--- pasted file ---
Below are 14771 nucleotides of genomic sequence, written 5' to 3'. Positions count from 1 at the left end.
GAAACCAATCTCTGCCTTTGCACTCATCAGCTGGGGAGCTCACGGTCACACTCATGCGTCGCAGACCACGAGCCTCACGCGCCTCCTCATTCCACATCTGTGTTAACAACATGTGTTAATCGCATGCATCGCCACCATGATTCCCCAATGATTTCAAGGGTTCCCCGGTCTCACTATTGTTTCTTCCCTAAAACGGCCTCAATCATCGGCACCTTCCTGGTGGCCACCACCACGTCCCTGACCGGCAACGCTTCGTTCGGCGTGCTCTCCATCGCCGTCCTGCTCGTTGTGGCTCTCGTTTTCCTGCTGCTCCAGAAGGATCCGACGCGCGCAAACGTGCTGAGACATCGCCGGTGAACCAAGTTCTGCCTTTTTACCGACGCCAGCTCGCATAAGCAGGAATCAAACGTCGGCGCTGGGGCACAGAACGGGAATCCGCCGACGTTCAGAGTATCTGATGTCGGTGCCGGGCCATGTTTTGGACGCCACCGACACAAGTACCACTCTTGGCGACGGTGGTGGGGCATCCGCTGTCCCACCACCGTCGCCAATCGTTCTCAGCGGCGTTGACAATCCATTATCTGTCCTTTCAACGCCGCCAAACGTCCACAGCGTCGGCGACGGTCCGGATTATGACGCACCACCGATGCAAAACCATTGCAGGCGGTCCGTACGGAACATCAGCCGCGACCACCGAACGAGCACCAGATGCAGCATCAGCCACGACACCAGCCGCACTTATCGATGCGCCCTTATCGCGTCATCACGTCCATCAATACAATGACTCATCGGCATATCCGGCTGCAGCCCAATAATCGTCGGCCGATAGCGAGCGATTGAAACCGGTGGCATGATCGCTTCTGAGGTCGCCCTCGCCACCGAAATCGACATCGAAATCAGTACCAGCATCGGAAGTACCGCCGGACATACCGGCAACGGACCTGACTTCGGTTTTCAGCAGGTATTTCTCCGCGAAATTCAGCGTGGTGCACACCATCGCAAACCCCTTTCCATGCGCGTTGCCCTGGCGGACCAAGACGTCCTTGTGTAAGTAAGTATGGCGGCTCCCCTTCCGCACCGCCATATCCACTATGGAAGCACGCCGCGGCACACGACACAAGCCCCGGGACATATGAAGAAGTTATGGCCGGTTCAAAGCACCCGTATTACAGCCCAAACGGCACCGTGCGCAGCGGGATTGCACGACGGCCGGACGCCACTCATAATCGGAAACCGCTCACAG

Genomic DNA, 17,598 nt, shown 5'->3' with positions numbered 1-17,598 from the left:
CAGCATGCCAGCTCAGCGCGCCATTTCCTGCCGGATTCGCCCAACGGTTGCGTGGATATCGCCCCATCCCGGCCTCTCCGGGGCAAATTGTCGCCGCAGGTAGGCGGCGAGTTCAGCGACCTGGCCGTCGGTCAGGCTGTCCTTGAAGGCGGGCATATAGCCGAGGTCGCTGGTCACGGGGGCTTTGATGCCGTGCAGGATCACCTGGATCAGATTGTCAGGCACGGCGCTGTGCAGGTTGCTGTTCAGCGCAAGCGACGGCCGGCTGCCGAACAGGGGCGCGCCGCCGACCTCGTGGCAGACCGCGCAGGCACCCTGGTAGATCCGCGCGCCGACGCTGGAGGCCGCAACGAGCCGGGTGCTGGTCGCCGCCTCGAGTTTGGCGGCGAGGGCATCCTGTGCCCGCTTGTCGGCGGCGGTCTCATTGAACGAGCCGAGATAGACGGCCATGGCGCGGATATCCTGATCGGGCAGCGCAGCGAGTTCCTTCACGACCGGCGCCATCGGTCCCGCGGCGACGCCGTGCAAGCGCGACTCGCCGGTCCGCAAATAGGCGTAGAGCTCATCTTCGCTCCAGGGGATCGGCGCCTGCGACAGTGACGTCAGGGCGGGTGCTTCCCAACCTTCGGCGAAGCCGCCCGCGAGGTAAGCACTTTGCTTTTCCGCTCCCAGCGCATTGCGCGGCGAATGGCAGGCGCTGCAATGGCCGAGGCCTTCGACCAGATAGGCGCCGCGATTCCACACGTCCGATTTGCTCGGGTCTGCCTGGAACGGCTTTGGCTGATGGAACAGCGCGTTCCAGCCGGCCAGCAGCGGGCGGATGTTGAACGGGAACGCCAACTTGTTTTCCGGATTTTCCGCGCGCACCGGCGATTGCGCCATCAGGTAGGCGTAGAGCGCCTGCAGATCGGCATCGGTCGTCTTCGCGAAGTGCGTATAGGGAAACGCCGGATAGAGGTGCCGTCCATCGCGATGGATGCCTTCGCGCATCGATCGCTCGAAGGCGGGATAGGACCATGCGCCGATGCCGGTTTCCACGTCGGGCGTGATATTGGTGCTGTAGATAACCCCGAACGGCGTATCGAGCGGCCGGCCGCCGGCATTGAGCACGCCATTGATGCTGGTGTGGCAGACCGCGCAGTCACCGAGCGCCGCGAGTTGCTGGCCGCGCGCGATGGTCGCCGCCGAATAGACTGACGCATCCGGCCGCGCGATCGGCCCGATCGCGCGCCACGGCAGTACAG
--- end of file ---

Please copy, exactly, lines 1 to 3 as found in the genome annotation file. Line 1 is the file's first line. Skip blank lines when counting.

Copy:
Below are 14771 nucleotides of genomic sequence, written 5' to 3'. Positions count from 1 at the left end.
GAAACCAATCTCTGCCTTTGCACTCATCAGCTGGGGAGCTCACGGTCACACTCATGCGTCGCAGACCACGAGCCTCACGCGCCTCCTCATTCCACATCTGTGTTAACAACATGTGTTAATCGCATGCATCGCCACCATGATTCCCCAATGATTTCAAGGGTTCCCCGGTCTCACTATTGTTTCTTCCCTAAAACGGCCTCAATCATCGGCACCTTCCTGGTGGCCACCACCACGTCCCTGACCGGCAACGCTTCGTTCGGCGTGCTCTCCATCGCCGTCCTGCTCGTTGTGGCTCTCGTTTTCCTGCTGCTCCAGAAGGATCCGACGCGCGCAAACGTGCTGAGACATCGCCGGTGAACCAAGTTCTGCCTTTTTACCGACGCCAGCTCGCATAAGCAGGAATCAAACGTCGGCGCTGGGGCACAGAACGGGAATCCGCCGACGTTCAGAGTATCTGATGTCGGTGCCGGGCCATGTTTTGGACGCCACCGACACAAGTACCACTCTTGGCGACGGTGGTGGGGCATCCGCTGTCCCACCACCGTCGCCAATCGTTCTCAGCGGCGTTGACAATCCATTATCTGTCCTTTCAACGCCGCCAAACGTCCACAGCGTCGGCGACGGTCCGGATTATGACGCACCACCGATGCAAAACCATTGCAGGCGGTCCGTACGGAACATCAGCCGCGACCACCGAACGAGCACCAGATGCAGCATCAGCCACGACACCAGCCGCACTTATCGATGCGCCCTTATCGCGTCATCACGTCCATCAATACAATGACTCATCGGCATATCCGGCTGCAGCCCAATAATCGTCGGCCGATAGCGAGCGATTGAAACCGGTGGCATGATCGCTTCTGAGGTCGCCCTCGCCACCGAAATCGACATCGAAATCAGTACCAGCATCGGAAGTACCGCCGGACATACCGGCAACGGACCTGACTTCGGTTTTCAGCAGGTATTTCTCCGCGAAATTCAGCGTGGTGCACACCATCGCAAACCCCTTTCCATGCGCGTTGCCCTGGCGGACCAAGACGTCCTTGTGTAAGTAAGTATGGCGGCTCCCCTTCCGCACCGCCATATCCACTATGGAAGCACGCCGCGGCACACGACACAAGCCCCGGGACATATGAAGAAGTTATGGCCGGTTCAAAGCACCCGTATTACAGCCCAAACGGCACCGTGCGCAGCGGGATTGCACGACGGCCGGACGCCACTCATAATCGGAAACCGCTCACAG

Genomic DNA, 17,598 nt, shown 5'->3' with positions numbered 1-17,598 from the left: